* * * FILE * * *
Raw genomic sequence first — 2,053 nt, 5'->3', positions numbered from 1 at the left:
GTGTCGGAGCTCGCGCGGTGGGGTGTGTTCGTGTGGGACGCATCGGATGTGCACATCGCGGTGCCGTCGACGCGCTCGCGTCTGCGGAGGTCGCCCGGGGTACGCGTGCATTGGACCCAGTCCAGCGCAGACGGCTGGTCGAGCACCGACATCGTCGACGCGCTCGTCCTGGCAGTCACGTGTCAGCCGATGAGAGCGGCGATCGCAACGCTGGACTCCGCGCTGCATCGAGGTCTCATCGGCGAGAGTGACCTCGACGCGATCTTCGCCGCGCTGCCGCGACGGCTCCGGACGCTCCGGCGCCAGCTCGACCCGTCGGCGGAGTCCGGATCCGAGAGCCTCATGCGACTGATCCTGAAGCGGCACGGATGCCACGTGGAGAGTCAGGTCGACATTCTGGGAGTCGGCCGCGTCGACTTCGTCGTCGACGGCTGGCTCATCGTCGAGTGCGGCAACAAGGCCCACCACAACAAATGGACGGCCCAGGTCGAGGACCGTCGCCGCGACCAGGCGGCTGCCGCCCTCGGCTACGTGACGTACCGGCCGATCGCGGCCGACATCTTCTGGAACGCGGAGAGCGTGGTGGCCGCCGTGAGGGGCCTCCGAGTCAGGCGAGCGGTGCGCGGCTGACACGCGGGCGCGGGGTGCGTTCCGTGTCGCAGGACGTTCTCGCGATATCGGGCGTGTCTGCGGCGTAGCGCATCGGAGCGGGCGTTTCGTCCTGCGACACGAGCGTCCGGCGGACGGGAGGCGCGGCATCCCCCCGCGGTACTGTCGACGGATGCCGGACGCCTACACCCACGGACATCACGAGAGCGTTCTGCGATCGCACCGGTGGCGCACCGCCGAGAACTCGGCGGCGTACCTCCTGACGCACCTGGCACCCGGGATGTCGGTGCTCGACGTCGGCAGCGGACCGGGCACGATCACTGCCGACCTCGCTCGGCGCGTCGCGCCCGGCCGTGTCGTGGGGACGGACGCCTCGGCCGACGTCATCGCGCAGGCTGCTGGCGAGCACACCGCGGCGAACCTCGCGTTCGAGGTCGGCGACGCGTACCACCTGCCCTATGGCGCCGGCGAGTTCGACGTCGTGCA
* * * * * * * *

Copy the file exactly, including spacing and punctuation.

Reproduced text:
Raw genomic sequence first — 2,053 nt, 5'->3', positions numbered from 1 at the left:
GTGTCGGAGCTCGCGCGGTGGGGTGTGTTCGTGTGGGACGCATCGGATGTGCACATCGCGGTGCCGTCGACGCGCTCGCGTCTGCGGAGGTCGCCCGGGGTACGCGTGCATTGGACCCAGTCCAGCGCAGACGGCTGGTCGAGCACCGACATCGTCGACGCGCTCGTCCTGGCAGTCACGTGTCAGCCGATGAGAGCGGCGATCGCAACGCTGGACTCCGCGCTGCATCGAGGTCTCATCGGCGAGAGTGACCTCGACGCGATCTTCGCCGCGCTGCCGCGACGGCTCCGGACGCTCCGGCGCCAGCTCGACCCGTCGGCGGAGTCCGGATCCGAGAGCCTCATGCGACTGATCCTGAAGCGGCACGGATGCCACGTGGAGAGTCAGGTCGACATTCTGGGAGTCGGCCGCGTCGACTTCGTCGTCGACGGCTGGCTCATCGTCGAGTGCGGCAACAAGGCCCACCACAACAAATGGACGGCCCAGGTCGAGGACCGTCGCCGCGACCAGGCGGCTGCCGCCCTCGGCTACGTGACGTACCGGCCGATCGCGGCCGACATCTTCTGGAACGCGGAGAGCGTGGTGGCCGCCGTGAGGGGCCTCCGAGTCAGGCGAGCGGTGCGCGGCTGACACGCGGGCGCGGGGTGCGTTCCGTGTCGCAGGACGTTCTCGCGATATCGGGCGTGTCTGCGGCGTAGCGCATCGGAGCGGGCGTTTCGTCCTGCGACACGAGCGTCCGGCGGACGGGAGGCGCGGCATCCCCCCGCGGTACTGTCGACGGATGCCGGACGCCTACACCCACGGACATCACGAGAGCGTTCTGCGATCGCACCGGTGGCGCACCGCCGAGAACTCGGCGGCGTACCTCCTGACGCACCTGGCACCCGGGATGTCGGTGCTCGACGTCGGCAGCGGACCGGGCACGATCACTGCCGACCTCGCTCGGCGCGTCGCGCCCGGCCGTGTCGTGGGGACGGACGCCTCGGCCGACGTCATCGCGCAGGCTGCTGGCGAGCACACCGCGGCGAACCTCGCGTTCGAGGTCGGCGACGCGTACCACCTGCCCTATGGCGCCGGCGAGTTCGACGTCGTGCA